• Regular Instruction: Expenditures for elementary and secondary classroom instruction, not including vocational instruction and exceptional instruction. Includes salaries of teachers, classroom aides, coaches, and expenditures for classroom supplies and textbooks.
  • Instructional and Student Support Services. Expenditures for activities intended to help teachers provide instruction, not including expenditures for principals or superintendents. Expenditures for instructional support services include expenditures for assistant principals, curriculum development, libraries, media centers, audio visual support, staff development, and computer assisted instruction. Expenditures for pupil support services include noninstructional services provided to students such as counseling, guidance, health services, psychological services, and attendance and social work services
  • Facilities, Operations and Maintenance Expenditures for acquisition, operation, maintenance, improvement and repair of the district's buildings, grounds and equipment. Includes expenditures for custodians, fuel for buildings, electricity, telephones, and repairs. Also includes other miscellaneous expenditures such as retirement of long-term obligations, retirement of nonbonded obligations, insurance and nonrecurring items such as judgments.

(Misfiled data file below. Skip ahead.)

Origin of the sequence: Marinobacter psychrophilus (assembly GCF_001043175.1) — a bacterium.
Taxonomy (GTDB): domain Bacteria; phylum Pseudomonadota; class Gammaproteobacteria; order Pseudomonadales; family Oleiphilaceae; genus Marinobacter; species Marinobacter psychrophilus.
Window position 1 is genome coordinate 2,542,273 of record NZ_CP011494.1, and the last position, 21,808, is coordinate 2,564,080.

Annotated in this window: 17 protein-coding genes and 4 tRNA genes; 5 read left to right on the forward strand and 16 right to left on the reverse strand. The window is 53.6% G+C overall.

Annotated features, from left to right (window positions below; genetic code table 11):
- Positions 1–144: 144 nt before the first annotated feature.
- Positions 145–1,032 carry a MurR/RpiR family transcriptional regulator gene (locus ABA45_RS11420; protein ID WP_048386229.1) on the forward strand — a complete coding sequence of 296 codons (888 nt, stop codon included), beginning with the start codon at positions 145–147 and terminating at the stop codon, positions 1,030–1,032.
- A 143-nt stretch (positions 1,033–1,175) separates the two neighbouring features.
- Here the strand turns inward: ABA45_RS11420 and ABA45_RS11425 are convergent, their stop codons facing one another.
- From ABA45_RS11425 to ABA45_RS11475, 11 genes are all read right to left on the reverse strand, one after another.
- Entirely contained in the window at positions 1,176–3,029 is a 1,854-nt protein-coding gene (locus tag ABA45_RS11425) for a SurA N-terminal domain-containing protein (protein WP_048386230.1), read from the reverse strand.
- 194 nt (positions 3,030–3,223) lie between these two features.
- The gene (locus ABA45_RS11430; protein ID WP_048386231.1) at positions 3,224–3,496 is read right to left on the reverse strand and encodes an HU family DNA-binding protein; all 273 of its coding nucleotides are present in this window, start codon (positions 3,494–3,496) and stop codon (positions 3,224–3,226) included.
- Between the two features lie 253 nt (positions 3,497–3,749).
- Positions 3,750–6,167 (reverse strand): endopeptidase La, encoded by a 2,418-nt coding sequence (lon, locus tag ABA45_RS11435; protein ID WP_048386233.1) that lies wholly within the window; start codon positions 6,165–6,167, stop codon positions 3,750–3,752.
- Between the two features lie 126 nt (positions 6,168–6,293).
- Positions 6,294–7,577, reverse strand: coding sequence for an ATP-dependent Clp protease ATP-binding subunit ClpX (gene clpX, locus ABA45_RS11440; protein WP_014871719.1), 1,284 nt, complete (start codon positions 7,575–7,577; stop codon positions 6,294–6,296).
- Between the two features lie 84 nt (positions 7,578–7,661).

• Pupil Support Services: Expenditures for all non-instructional services provided to students, not including transportation and food. Includes expenditures for counseling, guidance, health services, psychological services, and attendance and social work services
  • Special Education: Expenditures for instruction of students who, because of atypical characteristics or conditions, are provided educational programs that are different from regular instructional programs. Includes expenditures for special instruction of students who are emotionally or psychologically disabled, or developmentally delayed; for students with physical, hearing speech, and visual impairments; and for students with special learning and behavior problems.
  • Vocational Instruction: Expenditures in secondary schools for instruction that is related to job skills and career exploration. Includes expenditures for home economics, as well as industrial, business, agriculture, and distributive education.

No comments:

Post a Comment

comments welcome